Page 3 is dedicated to "wanted" ads, auction notices, theatre events, steamship arrival and departure information, and of course a column or two dedicated to "amusements". And lastly, Page 4, is predominately advertising again - items for sale, along with an amusing story that reads more like a personal narrative than a newspaper article.

Beyond their news focus on unique human interest stories, the penny papers, particularily The Sun, were infamous for their sensationalism. For instance, in 1835 The Sun ran a 6 day series called the "Celestial Discoveries". Day had hired a writer by the name of Richard Adam Locke to create a a fanciful tale of life on the moon. The series included elaborate images of bat-like men, unicorns, and other bizarre moon creatures. The "Moon Hoax" as it is commonly referred to in journalism circles is documented as one of the earliest and most elaborate hoaxes in media history (Bergman et al.). Day and Locke had many readers convinced that a group of scientists had successfully created a telescope strong enough to see the moon and the six consecutive editions were reporting "live" on what was seen. It was absurd, and many scientists quickly approached Day looking for the facts to back up his story. Eventually Day was forced to come clean to his readership. One would think that such a hoax would be met with anger and loss of readership, but instead, Day's stunt seemed to have the reverse affect. The Moon Hoax seemed to generate even more readership. Goodman refers to this stunt by The Sun as a the first "infotainment" and says that "in a nation of infinite possibilities this was a liberating approach to news - harmless, not yet acidified into the manipulative bite of yellow journalism, coy 'truthiness' a la Stephen Colbert" (Goodman). To view the six series moon hoax for yourself you can visit the Museum of hoaxes website.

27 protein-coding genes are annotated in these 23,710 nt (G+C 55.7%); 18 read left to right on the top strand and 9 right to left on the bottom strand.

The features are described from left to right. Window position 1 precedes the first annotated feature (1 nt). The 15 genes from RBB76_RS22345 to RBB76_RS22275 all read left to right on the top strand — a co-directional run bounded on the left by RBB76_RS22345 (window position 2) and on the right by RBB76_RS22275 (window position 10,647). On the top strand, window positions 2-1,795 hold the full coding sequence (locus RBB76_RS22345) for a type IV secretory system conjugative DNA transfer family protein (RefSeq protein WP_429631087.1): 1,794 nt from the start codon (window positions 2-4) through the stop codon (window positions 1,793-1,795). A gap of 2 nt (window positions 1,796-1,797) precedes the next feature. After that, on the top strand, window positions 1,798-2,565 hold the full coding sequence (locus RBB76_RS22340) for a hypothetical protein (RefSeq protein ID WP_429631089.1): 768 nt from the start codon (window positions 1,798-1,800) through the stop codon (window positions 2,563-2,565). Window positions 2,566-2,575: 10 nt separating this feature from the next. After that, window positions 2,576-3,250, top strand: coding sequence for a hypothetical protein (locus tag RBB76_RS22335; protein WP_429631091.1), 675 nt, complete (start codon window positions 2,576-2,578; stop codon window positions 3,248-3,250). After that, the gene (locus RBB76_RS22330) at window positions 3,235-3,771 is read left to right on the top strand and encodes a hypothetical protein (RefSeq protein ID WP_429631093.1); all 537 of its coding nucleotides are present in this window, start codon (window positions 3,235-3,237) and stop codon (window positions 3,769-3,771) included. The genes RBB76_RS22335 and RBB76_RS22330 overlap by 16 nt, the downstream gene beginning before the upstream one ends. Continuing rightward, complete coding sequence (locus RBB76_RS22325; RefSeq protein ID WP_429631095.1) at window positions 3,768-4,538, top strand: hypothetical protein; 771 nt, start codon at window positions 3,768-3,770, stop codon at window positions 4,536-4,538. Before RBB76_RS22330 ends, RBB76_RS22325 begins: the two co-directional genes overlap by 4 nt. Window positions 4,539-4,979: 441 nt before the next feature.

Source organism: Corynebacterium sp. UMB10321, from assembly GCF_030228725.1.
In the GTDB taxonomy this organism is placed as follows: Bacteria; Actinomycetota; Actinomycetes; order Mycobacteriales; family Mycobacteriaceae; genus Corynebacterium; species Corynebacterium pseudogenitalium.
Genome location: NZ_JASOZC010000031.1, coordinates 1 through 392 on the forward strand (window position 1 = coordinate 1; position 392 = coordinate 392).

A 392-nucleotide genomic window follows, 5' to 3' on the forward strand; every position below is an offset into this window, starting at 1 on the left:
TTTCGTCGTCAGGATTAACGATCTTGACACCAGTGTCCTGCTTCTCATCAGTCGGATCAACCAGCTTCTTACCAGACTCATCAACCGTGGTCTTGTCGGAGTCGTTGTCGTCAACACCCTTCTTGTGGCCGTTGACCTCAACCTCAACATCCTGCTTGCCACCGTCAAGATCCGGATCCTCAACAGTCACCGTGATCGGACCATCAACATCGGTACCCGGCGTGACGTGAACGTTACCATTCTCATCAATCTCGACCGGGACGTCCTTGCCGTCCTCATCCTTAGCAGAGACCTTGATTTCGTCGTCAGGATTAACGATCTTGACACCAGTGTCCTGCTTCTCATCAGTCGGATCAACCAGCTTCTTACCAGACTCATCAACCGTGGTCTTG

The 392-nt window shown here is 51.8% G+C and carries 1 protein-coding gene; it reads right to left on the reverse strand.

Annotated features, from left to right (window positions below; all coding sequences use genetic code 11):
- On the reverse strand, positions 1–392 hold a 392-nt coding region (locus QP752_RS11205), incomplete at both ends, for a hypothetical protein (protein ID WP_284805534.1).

Aside from the hoaxes, murder plots, and other sensationalized stories that donned the pages of the penny papers in their first years of publication, over time, the papers grew to take on more serious news stories as well. There was a shift in content along with the ever growing readership that followed. Once a disruptive product gains a foothold in a low-end market, the improvement cycle typically begins. Tied directly to technological progress, the product tends to outweigh the pace at which the new users are consuming it. As a result, the product that was once considered not good enough eventually improves and begins to appeal to those more demanding customers. Christensen describes this process: "Disruptions tend to start as not as good as the existing products or services as judged by their historical measures of performance, and then, over time, they are able to march up market such that they are able to handle more complicated tasks. Many people flock to the disruptive innovation over time as it becomes good enough, as the customers are delighted by something that carries this new value proposition around convenience, simplicity, and/or affordability" (1997). This growth in market over time is evident in the penny papers; in 1860 The Herald, Day's greatest direct competitor in the penny papers was noted as the world's largest newspaper with a circulation of over 77,000(Collins).